Backscheider, Paula R. Spectacular Politics: Theatrical Power and Mass Culture in Early Modern England. Baltimore: The Johns Hopkins UP, 1993. Through theater, Backscheider examines the connection between literature and cultural activity by analyzing popular texts from pivotal historical moments. Her interest rests particularly on the 1695-1699 theater season, where one-third of all the plays performed on London stages were written by women. Her goals are to understand how sex and gender are constituted and used as political categories, as the public sphere moves towards a more highly gendered space. She breaks her analysis of women into three divisions--women used as tropes for unauthorized forms of power; women's nature, position, and value and aspiration at issue in relationships; and women as emblems of seductive philosophy. In addition to other authors, she takes an extensive look at the work of Aphra Behn and the roles she created for women as a playwright.

Carnell, Rachell. "It's Not Easy Being Green: Gender and Friendship in Eliza Haywood's Political Periodicals." Eigtheenth Century Studies. 32.2 (1998-1999): 199-214. Carnell uses the writings of Eliza Haywood, specifically her Female Spectator and The Parrot, to compare these female writings to their male counterparts. She investigates what part gender plays in the literary-political commentary of the eighteenth century. This relates to men's need for male-male friendships within coffeehouse culture, and signifies women's necessity for equal bonds with women.

Faderman, Lillian., ed.Chloe plus Olivia: An Anthology of Lesbian Literature from the Seventeenth Century to the Present. New York: Viking, 1994. This text is again a collection of female poets and their work, focusing on representations of lesbian desire from the early modern period to the present. Katharine Philips is the first entry in the Anthology, beginning a long history of lesbianism in female friendship and poetry.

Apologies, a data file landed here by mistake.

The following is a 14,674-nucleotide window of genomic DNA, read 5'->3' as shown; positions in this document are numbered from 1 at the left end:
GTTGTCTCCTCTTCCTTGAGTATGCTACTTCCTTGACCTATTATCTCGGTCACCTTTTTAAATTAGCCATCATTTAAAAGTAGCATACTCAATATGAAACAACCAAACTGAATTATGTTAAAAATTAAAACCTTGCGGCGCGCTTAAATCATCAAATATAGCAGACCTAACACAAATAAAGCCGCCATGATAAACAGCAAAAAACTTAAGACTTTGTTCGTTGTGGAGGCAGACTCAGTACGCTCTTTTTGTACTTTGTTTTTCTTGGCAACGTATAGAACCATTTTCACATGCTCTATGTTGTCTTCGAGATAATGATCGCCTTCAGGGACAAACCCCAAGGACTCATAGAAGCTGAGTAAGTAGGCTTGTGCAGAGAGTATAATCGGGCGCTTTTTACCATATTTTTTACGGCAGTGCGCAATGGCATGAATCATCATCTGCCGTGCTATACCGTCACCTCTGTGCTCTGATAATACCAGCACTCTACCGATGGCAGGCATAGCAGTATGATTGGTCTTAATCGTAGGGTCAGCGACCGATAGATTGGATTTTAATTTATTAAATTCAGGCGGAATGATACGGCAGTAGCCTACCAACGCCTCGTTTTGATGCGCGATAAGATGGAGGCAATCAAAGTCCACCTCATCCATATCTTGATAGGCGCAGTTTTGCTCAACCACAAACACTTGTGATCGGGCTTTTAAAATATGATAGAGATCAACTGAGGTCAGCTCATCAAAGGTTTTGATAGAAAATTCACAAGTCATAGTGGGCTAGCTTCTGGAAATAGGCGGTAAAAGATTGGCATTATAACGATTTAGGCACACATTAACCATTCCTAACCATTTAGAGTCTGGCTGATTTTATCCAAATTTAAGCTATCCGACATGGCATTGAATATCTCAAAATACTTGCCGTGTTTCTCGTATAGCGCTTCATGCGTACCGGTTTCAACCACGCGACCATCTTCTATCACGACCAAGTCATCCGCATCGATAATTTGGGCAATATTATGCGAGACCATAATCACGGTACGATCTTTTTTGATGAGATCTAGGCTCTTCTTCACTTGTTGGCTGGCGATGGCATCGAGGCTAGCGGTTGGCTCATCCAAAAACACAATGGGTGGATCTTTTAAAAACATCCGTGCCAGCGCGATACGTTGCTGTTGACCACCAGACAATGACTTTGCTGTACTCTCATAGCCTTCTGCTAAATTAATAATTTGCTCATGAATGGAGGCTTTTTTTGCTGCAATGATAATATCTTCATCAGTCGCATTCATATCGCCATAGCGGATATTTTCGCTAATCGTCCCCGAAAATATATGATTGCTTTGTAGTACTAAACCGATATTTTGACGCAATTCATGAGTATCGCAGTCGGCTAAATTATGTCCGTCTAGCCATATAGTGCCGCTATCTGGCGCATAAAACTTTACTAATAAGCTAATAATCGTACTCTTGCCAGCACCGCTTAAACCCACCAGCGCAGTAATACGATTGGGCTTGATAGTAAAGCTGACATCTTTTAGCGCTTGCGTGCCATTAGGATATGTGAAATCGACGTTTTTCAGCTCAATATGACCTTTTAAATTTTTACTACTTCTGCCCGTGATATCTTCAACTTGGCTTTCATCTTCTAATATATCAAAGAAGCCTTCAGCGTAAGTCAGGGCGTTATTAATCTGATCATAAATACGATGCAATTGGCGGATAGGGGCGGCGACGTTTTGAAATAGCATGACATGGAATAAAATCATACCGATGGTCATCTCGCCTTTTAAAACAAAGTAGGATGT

Greer, Germaine, et. al., eds. Kissing the Rod: An Anthology of Seventeenth-Century Women's Verse. London: Virago, 1988. This is a collection of seventeenth century female poets and their work. Each section of the book is devoted to an author, and begins with biographical information. It is followed by examples of work with commentary and textual notes.

Haywood, Eliza. Selections from The Female Spectator. Ed. Patricia Meyer Spacks. New York: Oxford UP, 1999. A foreward by the editor explains the importance of eigthteenth century female literature, which leads into an introduction of Haywood's life and work. This introduction contains information about Haywood's life and literary career. It also examines the goals and didactic lessons of The Female Spectator. It then contains Books I-XXIV of Haywood's popular periodical for women, The Female Spectator.

Jones, Vivian ed. Women and Literature in Britain 1700-1800. Cambridge: Cambridge UP, 2000. This collection of essays addresses the changing roles of women during the eighteenth century, and specifically their increased contribution to the literary world. This initial examination goes on the analyze how their interactions with literature influenced their degree of education and literacy, and eventually their political and social positions. This text also inludes a detailed Chronology, which not only lists important historical events and dates, but the corresponding links that were published during that year.